Woodsborough Homes Association, Santa Clara, CA

Website of Woodsborough resident Wesley Dudzinski


Voting Material/Procedure Not In Accordance with California Law

The documents’ revisions voting material was mailed on July 26 with a “request” to return by August 15 (some 21 days). California law states that such must be mailed 30 days prior to the voting deadline - customarily 60-120 days for the return of a ballot. The law also requires that a voting deadline be stated. Instead, a “request” is stated as it is the intention to keep the voting period open as long as is wanted which the law was established to prevent.

It was the plan that one inspector be appointed to count the secret ballots in her unit. I proposed that the California law’s alternative of 3 inspectors be appointed for this important voting, and 3 were appointed. California law states that the inspectors must count the votes at a properly noticed, open meeting of the Board, not out of sight somewhere or in such a manner as to violate the secret ballot intentions. The law requires that the ballot envelopes shall NOT be opened before the meeting to count them.

The attorney selected by the head of the Documents Committee to assist in revising our documents was hired a couple years ago with an initial retainer of $5,000 plus additional fees over the last couple years. Shortly after the attorney was hired, the head of the Documents Committee began characterizing the attorney in open Board meetings as incompetent. At the June 2013 Board meeting, the head of the Documents Committee stated that the attorney had supplied a 3 page letter to go out with the voting materials, but that letter had been revised to 1 page by the head of the Documents Committee. I asked if the attorney had  approved the revised document ? Answer: No. I next asked why the use and payment for years to an incompetent attorney ? Answer: None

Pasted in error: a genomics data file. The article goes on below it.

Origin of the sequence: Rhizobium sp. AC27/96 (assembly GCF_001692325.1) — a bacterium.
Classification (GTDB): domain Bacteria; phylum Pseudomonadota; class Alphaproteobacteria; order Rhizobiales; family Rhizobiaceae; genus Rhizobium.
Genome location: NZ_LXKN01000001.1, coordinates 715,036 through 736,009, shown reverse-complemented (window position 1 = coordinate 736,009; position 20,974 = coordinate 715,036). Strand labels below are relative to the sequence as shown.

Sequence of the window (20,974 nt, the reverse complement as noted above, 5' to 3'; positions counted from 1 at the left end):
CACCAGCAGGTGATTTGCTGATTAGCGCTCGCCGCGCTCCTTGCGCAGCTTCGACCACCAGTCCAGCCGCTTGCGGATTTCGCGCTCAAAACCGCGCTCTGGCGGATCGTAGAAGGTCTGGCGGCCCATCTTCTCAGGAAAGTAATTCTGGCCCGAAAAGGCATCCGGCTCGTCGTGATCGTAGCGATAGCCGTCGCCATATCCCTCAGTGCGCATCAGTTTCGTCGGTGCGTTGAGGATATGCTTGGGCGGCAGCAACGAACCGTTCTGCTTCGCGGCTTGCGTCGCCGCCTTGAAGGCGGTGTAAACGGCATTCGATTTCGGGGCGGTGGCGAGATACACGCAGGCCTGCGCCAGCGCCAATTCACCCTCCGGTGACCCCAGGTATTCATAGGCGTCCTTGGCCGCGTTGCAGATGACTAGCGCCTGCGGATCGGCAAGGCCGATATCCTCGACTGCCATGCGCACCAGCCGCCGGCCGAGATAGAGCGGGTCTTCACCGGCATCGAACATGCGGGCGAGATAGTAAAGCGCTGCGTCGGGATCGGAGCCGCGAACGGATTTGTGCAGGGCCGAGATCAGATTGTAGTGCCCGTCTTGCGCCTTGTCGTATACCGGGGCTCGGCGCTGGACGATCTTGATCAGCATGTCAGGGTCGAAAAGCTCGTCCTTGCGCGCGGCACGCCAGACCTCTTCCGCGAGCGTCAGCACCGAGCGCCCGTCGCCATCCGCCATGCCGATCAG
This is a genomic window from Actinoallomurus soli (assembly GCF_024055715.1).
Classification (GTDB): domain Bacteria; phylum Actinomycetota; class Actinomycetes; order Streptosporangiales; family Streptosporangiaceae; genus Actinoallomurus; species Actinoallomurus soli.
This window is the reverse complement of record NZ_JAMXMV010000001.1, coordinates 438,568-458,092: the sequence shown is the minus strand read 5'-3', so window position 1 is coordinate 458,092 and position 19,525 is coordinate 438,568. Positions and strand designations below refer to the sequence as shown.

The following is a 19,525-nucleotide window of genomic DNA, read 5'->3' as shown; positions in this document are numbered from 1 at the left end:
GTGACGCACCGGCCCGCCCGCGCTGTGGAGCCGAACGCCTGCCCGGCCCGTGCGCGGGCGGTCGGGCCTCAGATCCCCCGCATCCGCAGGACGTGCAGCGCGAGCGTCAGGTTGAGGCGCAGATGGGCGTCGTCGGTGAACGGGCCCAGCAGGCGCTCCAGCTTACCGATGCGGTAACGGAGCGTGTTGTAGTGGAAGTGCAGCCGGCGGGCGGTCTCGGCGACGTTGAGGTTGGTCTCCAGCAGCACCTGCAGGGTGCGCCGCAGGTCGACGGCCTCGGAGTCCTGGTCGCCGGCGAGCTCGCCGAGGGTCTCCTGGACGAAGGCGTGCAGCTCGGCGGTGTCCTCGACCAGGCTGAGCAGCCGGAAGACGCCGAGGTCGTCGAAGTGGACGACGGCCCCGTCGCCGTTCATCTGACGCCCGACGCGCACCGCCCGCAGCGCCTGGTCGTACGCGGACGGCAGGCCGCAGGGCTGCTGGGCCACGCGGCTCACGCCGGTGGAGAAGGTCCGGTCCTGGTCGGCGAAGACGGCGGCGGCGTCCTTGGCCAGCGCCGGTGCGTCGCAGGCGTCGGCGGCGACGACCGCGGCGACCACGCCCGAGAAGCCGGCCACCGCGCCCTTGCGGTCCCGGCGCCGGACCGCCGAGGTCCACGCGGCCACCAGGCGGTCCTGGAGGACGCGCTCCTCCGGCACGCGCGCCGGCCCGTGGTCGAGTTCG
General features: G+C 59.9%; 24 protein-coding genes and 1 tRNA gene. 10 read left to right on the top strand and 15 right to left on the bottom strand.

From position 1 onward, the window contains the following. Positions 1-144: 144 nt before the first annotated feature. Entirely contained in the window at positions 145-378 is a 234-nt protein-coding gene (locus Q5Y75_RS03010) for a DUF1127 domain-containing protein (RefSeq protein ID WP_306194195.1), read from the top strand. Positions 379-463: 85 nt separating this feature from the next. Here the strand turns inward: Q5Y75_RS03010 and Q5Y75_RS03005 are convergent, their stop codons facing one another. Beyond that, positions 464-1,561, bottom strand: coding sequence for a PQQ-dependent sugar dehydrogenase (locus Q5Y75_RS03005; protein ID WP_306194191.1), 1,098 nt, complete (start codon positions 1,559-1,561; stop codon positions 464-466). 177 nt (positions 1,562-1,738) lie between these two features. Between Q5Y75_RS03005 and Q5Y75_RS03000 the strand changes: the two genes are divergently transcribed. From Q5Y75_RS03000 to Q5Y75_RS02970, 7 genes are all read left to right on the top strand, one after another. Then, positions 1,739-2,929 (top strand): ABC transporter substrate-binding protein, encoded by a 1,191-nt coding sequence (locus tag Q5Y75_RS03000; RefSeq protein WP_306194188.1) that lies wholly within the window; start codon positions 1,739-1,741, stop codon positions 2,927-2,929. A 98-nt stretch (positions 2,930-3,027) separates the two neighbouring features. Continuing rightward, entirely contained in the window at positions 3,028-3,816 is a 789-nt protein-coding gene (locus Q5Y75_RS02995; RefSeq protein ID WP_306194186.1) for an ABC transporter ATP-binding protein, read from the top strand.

(Hint: you could phone the office (408-984-3345) and request that a copy of the proposed documents be delivered to you by the watch service that evening.)

We received the voting materials on Saturday, July 27. On Monday July 29, I witnessed the first printing/copying of the proposed documents, and spent Monday reading the documents and preparing notes of my concerns which were not thoroughly researched due to the apparent time pressure for voting. Below is a list of just some of my major concerns as many would require a background to fully understand their impact. They are listed for your consideration.

Glaring Omissions

1. The term for members of the Board is unchanged at one year (By-Laws Article IV, Section 4.1 on page 5). Since the early 1980’s, it has been a consensus that 2 year staggered terms of service would be more appropriate, and this was the most important thing to change. It takes one year to become familiar with the complex and its operation, plus being effective at Board meetings. Electing all 5 Board members each year makes it possible that 5 uninformed, inexperienced “newbies” could become the new Board  leading to stagnation and other mischief. It is not an easy Job.